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Understanding template classification

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Template classification is a fairly misunderstood topic within Fandom. Many community members who have dabbled in it believe it to be a form of categorization; they don't understand why they can't have a classification called "template documentation", "episode links", "starship types" – or any one of countless others that their imagination can come up with. But here's the thing: classification isn't really about categorization. It has nothing to do with how MediaWiki defines "category". Rather, it's about telling the Fandom-specific parts of MediaWiki how to render a particular template, usually on mobile; thus, classification is practically moot on the desktop skin of Fandom. Imagine you have a template called "Happy Template"; whether you classify it as Design or Infobox, Data or Navigation, it'll look the same on the desktop. The only thing that might change is that, if Infobox is selected, then it might cause the default editor to become the Infobox Builder when using the desktop skin.

The biggest difference is what happens in Mercury; ultimately, this means that template classification is intimately connected to portability. It tells the software whether to employ certain editing tools – like the Infobox Builder GUI – and it helps give an accurate census on which to base Fandom's development priorities. As we take a closer look at portability beyond portable infoboxes, template classification will be even more important than it is currently. By and large, the Fandom help page is a good place to start with template classification, but there are some things that contributors should know about the way that some of the classifications interact with Mercury.


This is perhaps the most confusing classification because it's the most antithetical to the term classification. Templates of any description can be classed as non-article. The qualification is merely that the template not be used in namespace 0 (aka "ns:0", "main namespace" or "article space"), or be used exclusively on the front page. Examples of what can go into this classification are documentation templates, main page modules, sub-templates, and image licensing templates.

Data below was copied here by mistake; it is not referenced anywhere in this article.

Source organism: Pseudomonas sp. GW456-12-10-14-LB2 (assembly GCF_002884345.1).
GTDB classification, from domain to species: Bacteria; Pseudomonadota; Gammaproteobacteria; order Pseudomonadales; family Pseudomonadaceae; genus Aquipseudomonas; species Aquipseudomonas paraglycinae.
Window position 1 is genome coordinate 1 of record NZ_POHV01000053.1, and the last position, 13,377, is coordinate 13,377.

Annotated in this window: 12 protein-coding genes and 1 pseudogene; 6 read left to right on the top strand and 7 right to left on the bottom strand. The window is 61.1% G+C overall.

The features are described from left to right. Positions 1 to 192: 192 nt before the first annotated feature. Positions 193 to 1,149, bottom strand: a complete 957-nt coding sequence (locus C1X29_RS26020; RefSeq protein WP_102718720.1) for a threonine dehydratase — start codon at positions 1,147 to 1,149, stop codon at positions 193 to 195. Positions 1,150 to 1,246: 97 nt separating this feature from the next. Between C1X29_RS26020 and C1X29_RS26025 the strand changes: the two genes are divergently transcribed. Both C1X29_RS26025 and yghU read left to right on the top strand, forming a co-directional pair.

"Non-article" does not mean, "This template won't appear on article pages". It means only that the template is not meant to be used directly on article pages. Templates classified as "non-article" will show up in Mercury; don't think that by putting a "non-article" classification on a template you'll hide it from Mercury. All you'll actually succeed in doing is creating an unformatted segment on any page using that template in Mercury.

Template documentation (namely, those in /doc sub-pages) should always be "Non-article", regardless of what they're documenting. In fact, in reviewing templates, your first task should be to go to Category:Template documentation (or the local equivalent) and bulk classify everything there as "non-article". You'll probably find that a number of unclassified or misclassified templates are immediately fixed.


Simply setting an infobox template to the "Infobox" classification doesn't make it a portable infobox by default; you need portable infobox code for that. But giving an infobox the classification of "Infobox" will help the server's census to identify infoboxes correctly and is therefore essential to the work of portability.

A template should only be classed as an infobox when its contents only and entirely create an infobox. Templates that help constitute an infobox – that is, parts of an infobox – are better classed as "non-article" templates. Conversely, if the infobox is merely a part of a template that creates a page – or a substantial part of a page – then it's actually better to use "Design".